Hi NoordZee......i see a clue for you in your last post,a perception problem?.
''1. Recognise your thoughts for what they are. A bit of energy does does not represent reality.
3. The moment you disidentify yourself from your thoughts (I wish I could!!), you are on your way''

If your thoughts are not reality(1)-why is it so hard to disidentify?.(2)

i've started using a 'lassoo' metaphor to help me create 'space' around the thought.
Thank you for that "lassoo" metaphor. It is certainly worthwhile trying this. As regards the rest, it is one thing to know things intellectually, but an entirely different thing to translate that into something that helps you. I have always been very good in counselling others but have not been able to apply to same principles to myself. Sounds familiar?
"Veritas vos liberabit"

2p0p
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Re: Your mind is the culprit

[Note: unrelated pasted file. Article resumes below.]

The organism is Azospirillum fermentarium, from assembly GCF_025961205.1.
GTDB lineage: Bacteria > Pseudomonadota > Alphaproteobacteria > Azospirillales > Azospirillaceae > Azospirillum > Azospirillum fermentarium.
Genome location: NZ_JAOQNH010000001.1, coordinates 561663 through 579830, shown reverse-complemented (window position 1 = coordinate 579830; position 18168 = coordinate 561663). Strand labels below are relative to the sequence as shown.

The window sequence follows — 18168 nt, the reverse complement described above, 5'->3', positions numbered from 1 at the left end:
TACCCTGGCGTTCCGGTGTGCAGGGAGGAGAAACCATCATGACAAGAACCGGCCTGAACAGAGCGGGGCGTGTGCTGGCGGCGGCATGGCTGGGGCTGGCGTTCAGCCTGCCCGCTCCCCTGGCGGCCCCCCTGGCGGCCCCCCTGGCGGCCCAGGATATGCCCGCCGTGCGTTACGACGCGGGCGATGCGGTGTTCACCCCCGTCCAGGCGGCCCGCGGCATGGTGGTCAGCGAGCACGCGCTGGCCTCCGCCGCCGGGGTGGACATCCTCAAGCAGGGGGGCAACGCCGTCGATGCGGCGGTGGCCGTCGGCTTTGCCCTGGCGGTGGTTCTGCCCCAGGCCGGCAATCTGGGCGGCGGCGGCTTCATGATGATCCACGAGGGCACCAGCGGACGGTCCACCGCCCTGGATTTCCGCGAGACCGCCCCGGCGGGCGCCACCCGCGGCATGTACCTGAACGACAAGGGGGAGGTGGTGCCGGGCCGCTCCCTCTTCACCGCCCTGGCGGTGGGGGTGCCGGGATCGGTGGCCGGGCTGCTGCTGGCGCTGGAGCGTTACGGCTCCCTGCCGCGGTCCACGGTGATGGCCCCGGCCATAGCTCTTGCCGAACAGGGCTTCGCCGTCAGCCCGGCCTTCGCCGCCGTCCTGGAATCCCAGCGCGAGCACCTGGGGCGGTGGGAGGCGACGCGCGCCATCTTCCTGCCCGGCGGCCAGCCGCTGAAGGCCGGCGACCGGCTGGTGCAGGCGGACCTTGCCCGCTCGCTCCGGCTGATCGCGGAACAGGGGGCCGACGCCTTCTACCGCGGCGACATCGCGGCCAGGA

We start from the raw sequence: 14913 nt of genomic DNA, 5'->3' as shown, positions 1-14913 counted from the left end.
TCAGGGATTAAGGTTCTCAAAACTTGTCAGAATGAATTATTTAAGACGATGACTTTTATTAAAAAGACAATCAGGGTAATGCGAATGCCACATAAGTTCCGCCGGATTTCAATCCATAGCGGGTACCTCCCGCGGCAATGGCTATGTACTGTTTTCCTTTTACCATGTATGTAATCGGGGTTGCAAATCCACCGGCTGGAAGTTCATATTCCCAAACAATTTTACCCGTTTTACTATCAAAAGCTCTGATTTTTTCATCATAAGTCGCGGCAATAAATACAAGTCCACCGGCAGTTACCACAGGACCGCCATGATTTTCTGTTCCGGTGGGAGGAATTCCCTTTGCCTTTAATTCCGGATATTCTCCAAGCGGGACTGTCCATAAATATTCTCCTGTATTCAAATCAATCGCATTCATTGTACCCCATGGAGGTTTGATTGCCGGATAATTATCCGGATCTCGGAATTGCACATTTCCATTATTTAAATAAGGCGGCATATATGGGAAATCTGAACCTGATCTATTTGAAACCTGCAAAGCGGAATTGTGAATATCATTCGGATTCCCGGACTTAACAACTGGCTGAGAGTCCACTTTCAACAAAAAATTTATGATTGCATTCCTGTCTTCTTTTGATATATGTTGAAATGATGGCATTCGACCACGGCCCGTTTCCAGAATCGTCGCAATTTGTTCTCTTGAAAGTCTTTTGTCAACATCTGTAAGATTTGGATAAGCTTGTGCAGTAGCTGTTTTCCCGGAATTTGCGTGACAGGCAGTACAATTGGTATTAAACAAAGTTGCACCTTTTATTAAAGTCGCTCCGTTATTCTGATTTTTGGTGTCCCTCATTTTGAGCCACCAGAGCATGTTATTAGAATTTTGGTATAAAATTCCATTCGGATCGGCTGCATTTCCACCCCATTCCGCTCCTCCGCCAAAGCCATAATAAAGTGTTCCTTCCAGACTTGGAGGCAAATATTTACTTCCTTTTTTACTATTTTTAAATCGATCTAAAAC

Post by 2p0p » Sun Aug 03, 2008 10:14 am

page 259 a new earth

Instead of being lost in your thinking, when you are awake you recognize yourself as the awareness behind it. Thinking then ceases to be a self-serving autonomous activity that takes possession of you and runs your life. Awareness takes over from thinking. Instead of being in charge of your life, thinking becomes the servant of awareness(highlighting mine). Awareness is conscious connection with universal intelligence. Another word for it is Presence: conciousness without thought.

this partly answers my first question-it's a question of order/nature ,no point throwing the baby out with the bath water,the mind is meant to serve the spirit/awareness/consciousness.
have i missed something here? it seems/feels good.
Last edited by 2p0p on Sun Aug 03, 2008 10:56 am, edited 2 times in total.